The canyon is an area of mixed habitats: shortgrass prairie with scattered pinon-juniper woodlands, limestone breaks, red sandstone cliffs, cottonwood riparian zones, some aspen, a basalt ridge along the south, and a series of side canyons along the Purgatoire River.
Queens State Wildlife Area
|Description: This state wildlife area encompasses several large, open reserviors-Neenoshe, Neegronda, Neesopah, and Upper and Lower Queens-surrounded by agricultural fields and shortgrass prairie. Thin bands of cottonwoods grow along high water marks and there are sandy and muddy shores in low-water area. Water levels fluctuate substantially due to irrigation needs. Bird species vary depending on the water level. Birds can be seen on the water from your vehicle.|
Wildlife to Watch: Excellent for shore and wading birds in low-water years-phalaropes, avocets, sandpipers, black-necked stilts, and dowitchers. Piping plovers, a threatened species, and endangered least terns have nested here in recent years. Observe the signs denoting sensitive wildlife nesting areas along the beach. Piping plovers nest on the sand so don’t drive vehicles on the beach or allow dogs to chase the birds. Some snowy plovers and large accumulations of white pelicans. Snow geese numbers impressive in late February and early March in high water years. Masses of migrating sandhill cranes are often seen from the end of February through early April. Variety of dabbling and diving ducks; also western, Clark’s eared, pied-billed, and horned grebes. Occasional longspurs among flocks of horned larks in upland areas in winter and spring. Mud Lake, west of Neenoshe and U.S. Highway 287 at mile marker 100, is very good for water and shorebirds.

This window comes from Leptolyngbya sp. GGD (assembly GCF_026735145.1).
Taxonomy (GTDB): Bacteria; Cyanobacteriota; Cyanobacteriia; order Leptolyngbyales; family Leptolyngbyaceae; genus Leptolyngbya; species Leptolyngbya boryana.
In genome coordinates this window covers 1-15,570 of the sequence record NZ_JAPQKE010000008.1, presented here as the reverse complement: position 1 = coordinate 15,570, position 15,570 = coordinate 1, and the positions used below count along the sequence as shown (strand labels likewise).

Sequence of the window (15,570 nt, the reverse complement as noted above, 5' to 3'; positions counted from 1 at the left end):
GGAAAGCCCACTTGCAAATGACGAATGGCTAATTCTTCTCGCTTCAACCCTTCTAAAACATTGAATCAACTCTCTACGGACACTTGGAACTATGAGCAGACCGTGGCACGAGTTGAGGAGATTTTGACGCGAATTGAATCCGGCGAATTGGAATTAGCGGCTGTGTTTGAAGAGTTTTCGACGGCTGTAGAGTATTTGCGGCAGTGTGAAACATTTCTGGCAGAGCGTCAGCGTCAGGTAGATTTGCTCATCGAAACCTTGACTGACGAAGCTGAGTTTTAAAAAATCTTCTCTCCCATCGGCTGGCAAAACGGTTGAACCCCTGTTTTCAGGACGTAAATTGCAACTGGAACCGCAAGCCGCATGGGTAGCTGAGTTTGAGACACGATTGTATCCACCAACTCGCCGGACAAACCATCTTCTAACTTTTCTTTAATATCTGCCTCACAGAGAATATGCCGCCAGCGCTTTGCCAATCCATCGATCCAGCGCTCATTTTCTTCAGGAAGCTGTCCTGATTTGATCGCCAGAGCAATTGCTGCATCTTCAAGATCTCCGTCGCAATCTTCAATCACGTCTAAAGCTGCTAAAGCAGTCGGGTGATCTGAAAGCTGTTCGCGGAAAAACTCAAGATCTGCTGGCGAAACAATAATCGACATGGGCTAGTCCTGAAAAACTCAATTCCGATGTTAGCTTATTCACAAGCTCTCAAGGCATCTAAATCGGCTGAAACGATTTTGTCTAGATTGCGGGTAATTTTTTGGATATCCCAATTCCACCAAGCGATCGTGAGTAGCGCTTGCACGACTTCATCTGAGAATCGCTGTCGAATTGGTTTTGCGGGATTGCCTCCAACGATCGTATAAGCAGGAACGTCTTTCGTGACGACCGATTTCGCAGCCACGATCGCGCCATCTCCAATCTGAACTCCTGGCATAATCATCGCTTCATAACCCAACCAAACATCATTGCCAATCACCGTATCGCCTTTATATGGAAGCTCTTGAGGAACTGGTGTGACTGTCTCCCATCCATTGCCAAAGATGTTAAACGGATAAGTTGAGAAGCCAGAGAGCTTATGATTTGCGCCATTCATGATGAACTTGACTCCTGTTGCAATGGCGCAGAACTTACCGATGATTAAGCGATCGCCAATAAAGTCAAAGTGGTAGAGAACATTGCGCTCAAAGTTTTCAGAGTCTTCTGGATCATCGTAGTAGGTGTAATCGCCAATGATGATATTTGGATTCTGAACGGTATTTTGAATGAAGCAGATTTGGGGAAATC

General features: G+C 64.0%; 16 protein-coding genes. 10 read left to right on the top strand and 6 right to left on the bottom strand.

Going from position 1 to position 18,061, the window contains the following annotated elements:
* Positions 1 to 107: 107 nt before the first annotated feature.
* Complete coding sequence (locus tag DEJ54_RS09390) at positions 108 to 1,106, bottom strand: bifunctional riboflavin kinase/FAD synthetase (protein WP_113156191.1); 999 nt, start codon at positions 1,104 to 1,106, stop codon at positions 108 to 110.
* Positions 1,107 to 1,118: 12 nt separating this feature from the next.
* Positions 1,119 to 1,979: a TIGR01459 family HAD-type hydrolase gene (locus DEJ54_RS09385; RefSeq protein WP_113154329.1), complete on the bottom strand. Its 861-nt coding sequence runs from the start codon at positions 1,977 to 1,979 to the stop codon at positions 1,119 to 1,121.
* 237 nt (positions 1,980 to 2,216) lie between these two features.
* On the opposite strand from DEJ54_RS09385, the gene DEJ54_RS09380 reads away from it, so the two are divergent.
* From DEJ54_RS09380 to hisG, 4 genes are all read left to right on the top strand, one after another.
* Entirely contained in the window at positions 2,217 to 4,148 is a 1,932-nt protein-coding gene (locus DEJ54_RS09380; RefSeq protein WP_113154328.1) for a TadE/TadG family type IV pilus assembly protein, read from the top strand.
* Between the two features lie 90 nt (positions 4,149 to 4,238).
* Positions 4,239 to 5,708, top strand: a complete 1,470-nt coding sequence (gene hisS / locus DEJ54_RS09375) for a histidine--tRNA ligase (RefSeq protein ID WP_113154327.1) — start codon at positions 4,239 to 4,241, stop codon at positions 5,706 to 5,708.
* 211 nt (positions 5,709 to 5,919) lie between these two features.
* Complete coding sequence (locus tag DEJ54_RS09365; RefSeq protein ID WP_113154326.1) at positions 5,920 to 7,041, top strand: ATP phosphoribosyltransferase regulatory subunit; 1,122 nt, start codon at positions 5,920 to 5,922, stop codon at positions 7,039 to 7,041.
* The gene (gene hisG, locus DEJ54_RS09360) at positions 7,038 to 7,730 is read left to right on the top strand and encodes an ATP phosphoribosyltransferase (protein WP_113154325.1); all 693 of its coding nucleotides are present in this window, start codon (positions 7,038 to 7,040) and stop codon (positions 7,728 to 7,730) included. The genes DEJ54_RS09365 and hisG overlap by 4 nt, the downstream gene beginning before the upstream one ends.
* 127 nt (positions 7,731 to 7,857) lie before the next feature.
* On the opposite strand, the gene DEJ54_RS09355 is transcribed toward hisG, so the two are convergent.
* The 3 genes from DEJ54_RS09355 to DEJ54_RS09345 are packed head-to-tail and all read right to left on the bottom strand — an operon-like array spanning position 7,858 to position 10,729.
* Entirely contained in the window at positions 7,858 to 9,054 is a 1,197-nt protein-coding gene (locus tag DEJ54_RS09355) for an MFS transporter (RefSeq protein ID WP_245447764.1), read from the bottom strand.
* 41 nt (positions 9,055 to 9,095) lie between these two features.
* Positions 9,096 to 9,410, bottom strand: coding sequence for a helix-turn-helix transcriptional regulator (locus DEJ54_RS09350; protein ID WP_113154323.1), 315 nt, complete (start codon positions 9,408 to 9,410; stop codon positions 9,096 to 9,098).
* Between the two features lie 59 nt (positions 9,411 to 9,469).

Special Tips: Please don`t drive vehicles on beach or allow dogs to chase birds.
Other Activities: Sandhill cranes migrate from rthe end of February until early April.
Ownership: PVT, State Parks, BLM, CDOW
Size: 4426 acres
Closest Town: Eads
Best Seasons for Wildlife Viewing: